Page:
Family : Oleaceae
Text © Pietro Puccio
English translation by Mario Beltramini
The species is native to Bhutan, Cambodia, China (Guizhou, Sichuan and Yunnan), India (Assam, Nagaland and Sikkim), Japan (Kyushu), Myanmar, Nepal, Thailand and Vietnam, where it grows in the mixed evergreen mountain forests.
The name of the genus is the combination of the Greek terms “osmé” = scent and “ánthos” = flower, with obvious reference; the name of the species is the Latin term “fragrans” = fragrant.
Common names: fragrant olive, fragrant tea olive, sweet olive, sweet osmanthus, tea olive (English); gui hua, mu xi (Chinese); olivier odorant (French); gin mokusei, kiu mokusei (Japanese); osmanto (Italian); flor-do-imperador (Portuguese); Duftblüte (German).
The Osmanthus fragrans Lour. (1790) is a shrub or a small evergreen tree much ramified and slow-growing, tall up to about 10 m, even if in cultivation it keeps lower, with a grey-brown smooth bark.
The leaves, on a 0,8-1,2 cm long petiole, are opposite of sub-opposite, coriaceous, of glossy dark green colour, from elliptic to lanceolate, 7-15 cm long and 2,5-5 cm broad, with entire margin, or slightly dentate in the terminal part, and pointed apex.
It has numerous flowers, intensely perfumed, which appear on the one year old branches, almost hidden by the foliage, in spring and in late summer-early autumn, sporadically, during the rest of the year, united in axillar cymes on a 0,5-1 cm long peduncle, with 1 mm long calyx and a four lobed whitish corolla, or orange, in the variety aurantiacus, of 5 mm of diameter.
The fruits as a blackish purple, 1-1,5 cm long, ellipsoid drupe.
It usually reproduces by semi-woody cutting in early summer in a sandy substratum kept humid.
It is an ornamental species which characterizes for the intense scent of its tiny flowers, particularly diffused in China where the dried flowers are utilized for aromatizing cakes, food and drinks, in particular, the tea, and the essential oil stands at the base of very expensive perfumes, so much to increase its cultivation on an industrial scale in the centre and south of the country.
It is not particular for what the soils are concerned, even if it prefers the sandy, acidic or neutral, well draining, ones, as it does not stand those permanently humid; it requires an full sun exposition or even partial shade, but with a scarcer flowering and a less dense foliage, utilizable as isolated specimen, for mixed borders and boundary hedges.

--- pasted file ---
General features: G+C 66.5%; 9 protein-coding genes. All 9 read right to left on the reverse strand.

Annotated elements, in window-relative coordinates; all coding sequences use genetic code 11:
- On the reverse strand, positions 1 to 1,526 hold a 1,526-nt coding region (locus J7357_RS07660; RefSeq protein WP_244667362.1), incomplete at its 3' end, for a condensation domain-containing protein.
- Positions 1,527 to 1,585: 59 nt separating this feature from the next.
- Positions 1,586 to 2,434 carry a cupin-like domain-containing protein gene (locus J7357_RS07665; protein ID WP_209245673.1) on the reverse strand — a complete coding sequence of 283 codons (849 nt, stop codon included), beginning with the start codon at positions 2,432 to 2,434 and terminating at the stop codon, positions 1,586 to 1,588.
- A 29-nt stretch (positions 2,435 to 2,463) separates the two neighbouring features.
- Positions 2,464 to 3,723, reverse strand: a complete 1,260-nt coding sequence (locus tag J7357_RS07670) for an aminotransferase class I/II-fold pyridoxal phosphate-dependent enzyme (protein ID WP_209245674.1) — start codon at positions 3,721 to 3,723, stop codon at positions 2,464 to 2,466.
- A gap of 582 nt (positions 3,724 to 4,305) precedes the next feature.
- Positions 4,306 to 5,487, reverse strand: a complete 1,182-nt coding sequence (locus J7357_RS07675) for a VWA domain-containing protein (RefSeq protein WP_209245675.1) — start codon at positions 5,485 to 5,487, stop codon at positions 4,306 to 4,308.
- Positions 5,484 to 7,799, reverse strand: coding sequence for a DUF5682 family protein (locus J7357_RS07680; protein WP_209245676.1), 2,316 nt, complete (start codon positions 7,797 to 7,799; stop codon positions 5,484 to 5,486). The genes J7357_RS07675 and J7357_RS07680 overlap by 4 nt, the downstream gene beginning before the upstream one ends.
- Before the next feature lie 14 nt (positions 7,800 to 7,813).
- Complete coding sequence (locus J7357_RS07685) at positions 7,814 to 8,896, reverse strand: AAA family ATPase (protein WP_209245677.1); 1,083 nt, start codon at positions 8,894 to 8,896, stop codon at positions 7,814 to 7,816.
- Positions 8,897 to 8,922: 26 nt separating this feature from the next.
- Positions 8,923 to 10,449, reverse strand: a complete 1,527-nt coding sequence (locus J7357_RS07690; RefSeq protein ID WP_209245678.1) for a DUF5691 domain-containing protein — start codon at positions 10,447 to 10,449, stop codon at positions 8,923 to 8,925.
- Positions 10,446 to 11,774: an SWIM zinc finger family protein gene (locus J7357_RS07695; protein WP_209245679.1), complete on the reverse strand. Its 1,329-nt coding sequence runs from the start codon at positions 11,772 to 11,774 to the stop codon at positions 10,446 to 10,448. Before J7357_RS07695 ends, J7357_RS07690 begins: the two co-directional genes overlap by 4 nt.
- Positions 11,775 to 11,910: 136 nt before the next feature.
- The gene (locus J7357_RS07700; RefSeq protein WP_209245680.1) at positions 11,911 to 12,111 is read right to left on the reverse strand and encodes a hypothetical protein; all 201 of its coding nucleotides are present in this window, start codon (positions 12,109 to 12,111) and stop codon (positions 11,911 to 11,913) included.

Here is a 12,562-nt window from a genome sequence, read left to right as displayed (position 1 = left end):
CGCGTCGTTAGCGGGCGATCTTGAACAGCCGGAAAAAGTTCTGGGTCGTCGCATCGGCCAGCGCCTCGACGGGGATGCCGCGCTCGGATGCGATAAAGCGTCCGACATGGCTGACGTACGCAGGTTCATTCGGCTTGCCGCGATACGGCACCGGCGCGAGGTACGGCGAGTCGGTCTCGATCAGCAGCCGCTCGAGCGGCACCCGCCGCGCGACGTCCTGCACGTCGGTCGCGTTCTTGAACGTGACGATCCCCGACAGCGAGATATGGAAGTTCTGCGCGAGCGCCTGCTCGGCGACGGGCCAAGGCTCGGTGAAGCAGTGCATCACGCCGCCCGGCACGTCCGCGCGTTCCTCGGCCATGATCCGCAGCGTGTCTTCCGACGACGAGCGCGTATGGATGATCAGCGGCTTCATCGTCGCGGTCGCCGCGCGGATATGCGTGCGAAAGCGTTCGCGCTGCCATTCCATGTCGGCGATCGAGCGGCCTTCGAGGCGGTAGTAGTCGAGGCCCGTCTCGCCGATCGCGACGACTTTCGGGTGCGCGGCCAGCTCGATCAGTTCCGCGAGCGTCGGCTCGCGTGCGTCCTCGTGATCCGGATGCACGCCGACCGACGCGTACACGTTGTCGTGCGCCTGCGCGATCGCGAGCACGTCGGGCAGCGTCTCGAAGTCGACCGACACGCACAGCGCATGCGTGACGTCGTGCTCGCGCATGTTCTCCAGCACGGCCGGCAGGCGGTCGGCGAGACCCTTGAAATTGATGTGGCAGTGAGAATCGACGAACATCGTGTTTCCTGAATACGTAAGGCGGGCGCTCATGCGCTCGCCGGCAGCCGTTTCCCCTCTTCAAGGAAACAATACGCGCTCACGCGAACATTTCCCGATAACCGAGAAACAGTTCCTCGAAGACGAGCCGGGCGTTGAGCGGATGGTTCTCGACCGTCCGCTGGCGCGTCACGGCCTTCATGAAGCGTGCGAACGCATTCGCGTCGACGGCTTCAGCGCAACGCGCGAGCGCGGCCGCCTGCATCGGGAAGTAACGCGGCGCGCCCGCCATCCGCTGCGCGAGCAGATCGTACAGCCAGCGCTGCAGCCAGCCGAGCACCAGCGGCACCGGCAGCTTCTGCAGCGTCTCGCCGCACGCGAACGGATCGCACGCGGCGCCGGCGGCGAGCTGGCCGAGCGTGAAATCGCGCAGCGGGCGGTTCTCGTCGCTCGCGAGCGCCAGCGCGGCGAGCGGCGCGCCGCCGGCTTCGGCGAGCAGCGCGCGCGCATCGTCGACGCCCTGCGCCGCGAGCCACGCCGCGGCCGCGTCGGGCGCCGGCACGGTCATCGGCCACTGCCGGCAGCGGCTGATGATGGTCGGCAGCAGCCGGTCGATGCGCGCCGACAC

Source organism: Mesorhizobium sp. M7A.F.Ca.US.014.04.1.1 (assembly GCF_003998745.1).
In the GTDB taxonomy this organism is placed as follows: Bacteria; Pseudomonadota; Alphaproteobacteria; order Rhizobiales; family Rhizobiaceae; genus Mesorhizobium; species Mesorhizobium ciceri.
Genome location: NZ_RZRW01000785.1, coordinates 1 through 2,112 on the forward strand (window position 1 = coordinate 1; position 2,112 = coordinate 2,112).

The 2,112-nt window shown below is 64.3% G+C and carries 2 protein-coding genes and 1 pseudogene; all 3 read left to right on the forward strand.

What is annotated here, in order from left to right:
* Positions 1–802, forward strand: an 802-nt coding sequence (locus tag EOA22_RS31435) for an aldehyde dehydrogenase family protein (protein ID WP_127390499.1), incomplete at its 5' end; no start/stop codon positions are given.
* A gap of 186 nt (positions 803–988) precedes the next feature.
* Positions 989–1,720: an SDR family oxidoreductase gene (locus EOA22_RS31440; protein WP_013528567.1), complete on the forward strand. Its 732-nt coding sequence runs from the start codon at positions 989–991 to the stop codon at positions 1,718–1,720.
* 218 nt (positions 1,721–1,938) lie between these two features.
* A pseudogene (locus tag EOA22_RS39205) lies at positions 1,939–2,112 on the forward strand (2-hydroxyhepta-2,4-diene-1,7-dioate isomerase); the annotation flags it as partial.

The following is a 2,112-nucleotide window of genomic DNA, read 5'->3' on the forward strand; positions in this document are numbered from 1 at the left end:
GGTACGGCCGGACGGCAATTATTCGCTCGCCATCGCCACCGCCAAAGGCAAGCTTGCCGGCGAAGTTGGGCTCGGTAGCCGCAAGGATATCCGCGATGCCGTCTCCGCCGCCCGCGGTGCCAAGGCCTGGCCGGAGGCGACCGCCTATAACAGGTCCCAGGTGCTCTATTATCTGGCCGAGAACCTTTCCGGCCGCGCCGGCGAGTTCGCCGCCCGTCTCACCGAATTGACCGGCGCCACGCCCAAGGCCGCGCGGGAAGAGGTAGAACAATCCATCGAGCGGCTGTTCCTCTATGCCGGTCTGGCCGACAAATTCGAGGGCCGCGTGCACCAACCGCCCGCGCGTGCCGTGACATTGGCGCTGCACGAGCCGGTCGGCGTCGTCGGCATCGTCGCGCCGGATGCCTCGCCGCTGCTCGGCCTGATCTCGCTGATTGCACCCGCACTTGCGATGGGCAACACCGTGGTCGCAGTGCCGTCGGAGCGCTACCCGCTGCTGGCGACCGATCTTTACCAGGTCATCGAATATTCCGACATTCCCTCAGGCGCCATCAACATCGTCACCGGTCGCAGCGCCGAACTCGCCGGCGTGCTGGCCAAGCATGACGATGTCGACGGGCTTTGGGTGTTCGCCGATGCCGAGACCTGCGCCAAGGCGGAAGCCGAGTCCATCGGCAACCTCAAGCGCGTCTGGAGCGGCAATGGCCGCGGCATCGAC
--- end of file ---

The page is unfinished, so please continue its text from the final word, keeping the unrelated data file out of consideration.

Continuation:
It may be cultivated in an ample variety of climates; it resists to the low temperatures, down to even -15 °C, for a very short period, lower temperatures of some degrees destroy the aerial part. The waterings must be regular during the vegetative period in the young plants, when adult, it can stand periods of dryness.
It is cultivable also in pot utilizing a sandy substratum rich of organic substance, acidic or neutral, with regular waterings during the vegetative time, but allowing the superficial layer to dry up before giving water again. Seen its slow growth, it does not need frequent prunings.
Leaves, bark, buds and seeds are, since long, utilized in the traditional medicine, especially the Chinese one.
Synonyms: Notelaea posua D.Don (1825); Olea buchananii Lamb. ex D.Don (1825); Olea posua Buch.-Ham. ex D.Don (1825); Olea acuminata Wall. ex G.Don (1837); Olea ovalis Miq. (1861); Osmanthus asiaticus Nakai (1922); Osmanthus aurantiacus (Makino) Nakai (1922); Osmanthus acuminatus (Wall. ex G.Don) Nakai (1930); Osmanthus intermedius Nakai (1949); Osmanthus macrocarpus P.Y.Pai (1979); Osmanthus longibracteatus H.T.Chang (1982).
The photographic file of Giuseppe Mazza